WHEN I first read Kerri McGuire's e-mail, I thought her complaint was about Maryland's insurance laws.
Ms. McGuire learned the hard way what the bottom line is when someone hits your car.
"I was the unfortunate victim of two traffic accidents within two weeks of one another in September," she said. "As most people may or may not know, Maryland is a 'no fault' state. I am convinced this concept is the brain child of a careless driver. Basically it means that no one is at fault unless there is personal injury involved where a police report would be needed."
"I understand that 'no fault' came about to keep people out of small claims court," she added. "What I don't understand is where it says in the law that if someone damages your property, the owner of the damaged property should have to pay for it. I know in past articles of Traffic Talk it has been brought up that you should drive not only for yourself, but for others as well. I just didn't know until recently that you would be paying for their carelessness as well."
The good news is that Maryland is not New Jersey, which is a no-fault state. Maryland isn't, according to information from Karen Barrow of the Maryland Insurance Administration.
Let me say that again. A driver who causes an accident is considered to be at fault.
If a police officer investigates, a ticket could be issued if the officer determines there was a violation of Maryland's motor vehicle laws. While this might sway a driver at the scene to acknowledge fault, it is no guarantee that the at-fault driver's insurance will kick in if the offending driver persists in denying responsibility. The case would have to go to court, where a judge would decide.
Ms. McGuire also complained, "Minor fender-bender? Oh yeah, the person that hit you, that's not their fault. That's why you have insurance and if you are lucky, the other person will admit fault and have their insurance pay for your loss."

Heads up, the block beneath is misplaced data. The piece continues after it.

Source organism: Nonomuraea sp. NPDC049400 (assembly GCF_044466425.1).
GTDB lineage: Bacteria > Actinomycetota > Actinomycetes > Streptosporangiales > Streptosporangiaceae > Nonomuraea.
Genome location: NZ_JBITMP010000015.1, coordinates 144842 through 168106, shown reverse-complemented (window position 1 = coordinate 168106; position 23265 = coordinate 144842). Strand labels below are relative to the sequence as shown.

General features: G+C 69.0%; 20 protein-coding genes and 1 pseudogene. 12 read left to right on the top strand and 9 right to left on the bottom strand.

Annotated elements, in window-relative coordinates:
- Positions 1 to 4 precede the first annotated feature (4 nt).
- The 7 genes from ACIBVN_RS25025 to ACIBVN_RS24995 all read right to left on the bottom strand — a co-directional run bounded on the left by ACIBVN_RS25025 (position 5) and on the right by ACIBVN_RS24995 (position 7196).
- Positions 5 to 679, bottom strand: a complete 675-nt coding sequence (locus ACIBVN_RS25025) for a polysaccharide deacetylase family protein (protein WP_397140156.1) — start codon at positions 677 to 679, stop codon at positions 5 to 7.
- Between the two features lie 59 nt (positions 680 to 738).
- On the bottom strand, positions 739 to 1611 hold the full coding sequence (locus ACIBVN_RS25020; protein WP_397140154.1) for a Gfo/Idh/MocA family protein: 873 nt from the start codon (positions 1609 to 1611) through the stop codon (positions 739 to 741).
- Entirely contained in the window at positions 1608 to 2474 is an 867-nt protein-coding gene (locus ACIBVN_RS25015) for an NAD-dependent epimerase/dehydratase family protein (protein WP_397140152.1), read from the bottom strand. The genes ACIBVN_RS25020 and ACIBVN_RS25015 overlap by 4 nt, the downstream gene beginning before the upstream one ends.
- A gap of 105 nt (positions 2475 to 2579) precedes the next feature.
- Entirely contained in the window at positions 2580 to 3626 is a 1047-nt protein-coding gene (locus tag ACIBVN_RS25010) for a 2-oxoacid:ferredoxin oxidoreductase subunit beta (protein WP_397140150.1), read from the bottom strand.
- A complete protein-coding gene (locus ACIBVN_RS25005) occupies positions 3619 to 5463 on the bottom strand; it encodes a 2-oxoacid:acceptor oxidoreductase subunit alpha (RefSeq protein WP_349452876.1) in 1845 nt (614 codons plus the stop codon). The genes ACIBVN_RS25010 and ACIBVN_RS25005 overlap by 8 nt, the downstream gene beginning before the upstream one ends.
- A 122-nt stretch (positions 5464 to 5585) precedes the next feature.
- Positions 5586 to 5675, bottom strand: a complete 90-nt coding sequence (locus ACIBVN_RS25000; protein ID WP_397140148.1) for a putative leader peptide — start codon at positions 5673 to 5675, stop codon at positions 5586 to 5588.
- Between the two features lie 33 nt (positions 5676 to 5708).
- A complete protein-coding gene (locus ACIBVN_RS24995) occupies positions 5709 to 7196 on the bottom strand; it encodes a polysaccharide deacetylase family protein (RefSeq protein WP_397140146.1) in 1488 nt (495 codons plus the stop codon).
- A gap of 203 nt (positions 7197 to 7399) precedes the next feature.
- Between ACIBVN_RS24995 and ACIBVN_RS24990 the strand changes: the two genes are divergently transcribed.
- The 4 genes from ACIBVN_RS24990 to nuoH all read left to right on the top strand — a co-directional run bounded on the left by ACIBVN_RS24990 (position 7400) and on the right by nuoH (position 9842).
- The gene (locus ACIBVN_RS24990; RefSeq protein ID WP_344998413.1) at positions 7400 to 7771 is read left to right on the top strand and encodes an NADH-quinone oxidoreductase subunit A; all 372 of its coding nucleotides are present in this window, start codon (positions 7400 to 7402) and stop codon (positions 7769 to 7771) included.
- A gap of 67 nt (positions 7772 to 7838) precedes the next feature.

Her chief complaint was that the other drivers, whom she believes to be at fault in the two accidents in which she was involved, refused to take sole responsibility for the accidents. With no one acknowledging fault, or if both drivers in each accident are determined to be technically "at fault," then Ms. McGuire's insurance would kick in as the default for repairs to her vehicle.
The insurance administration said that if it had been determined that Ms. McGuire contributed to the accident, even if the other driver was primarily at fault, then both drivers would be deemed to be "at fault" and each would have to go through his or her insurance company to have the property damage paid. That means that first Ms. McGuire would have to pay the deductible. Given that she was involved in two accidents, it means she would pay her deductible twice.
Ouch! What if the driver who is at fault does not have insurance? Or what if a driver is hit by a vehicle that is covered by insurance, and the other driver is clearly at fault in the accident, but the "at fault" driver lacks permission to use the vehicle?
In both cases, the driver not "at fault" for the accident would have to make a claim through his or her insurance company to get the cost of the damage repairs reimbursed and, again, a deductible would have to be paid. The good news is that what usually occurs in those instances is that the innocent driver's insurance company would pursue the at-fault driver to recover what the company paid out, including the deductible. If the insurance company successfully recovers any funds from the uninsured driver, then, and only then, would the amount of the deductible be refunded to the insured driver.
It doesn't seem fair, does it? Finally, it is important to remember that regarding insurance coverage, specific coverage such as comprehensive coverage and uninsured/underinsured coverage, is considered "not-at-fault" coverage because covered policyholders are typically considered not at fault when making a claim to their carriers for property damage and personal injury.
Got it? But even if a driver makes a claim against his or her insurance under these coverages, the "at-fault" driver is not necessarily let off the hook. The other driver is still considered to be at fault or negligent in the accident, if the facts support that conclusion.
I think I'll just keep my car in the garage from now on.
New day, new location
Starting next week, Traffic Talk can be read with your Sunday morning cup of Joe. Because of changes in the Howard County section, the column will be published Sundays, but not in my usual spot on page 3b, so keep flipping the pages until you find the column in the back.
What's your traffic trauma? Contact Jody K. Vilschick at TrafficTalk@comcast.net, send faxes to 410-715-2816 or mail letters to Traffic Talk, The Sun in Howard County, 30 Corporate Center, 10440 Little Patuxent Parkway, Suite 820, Columbia 21044. Include your full name and contact information or your comments will not be published or receive a response.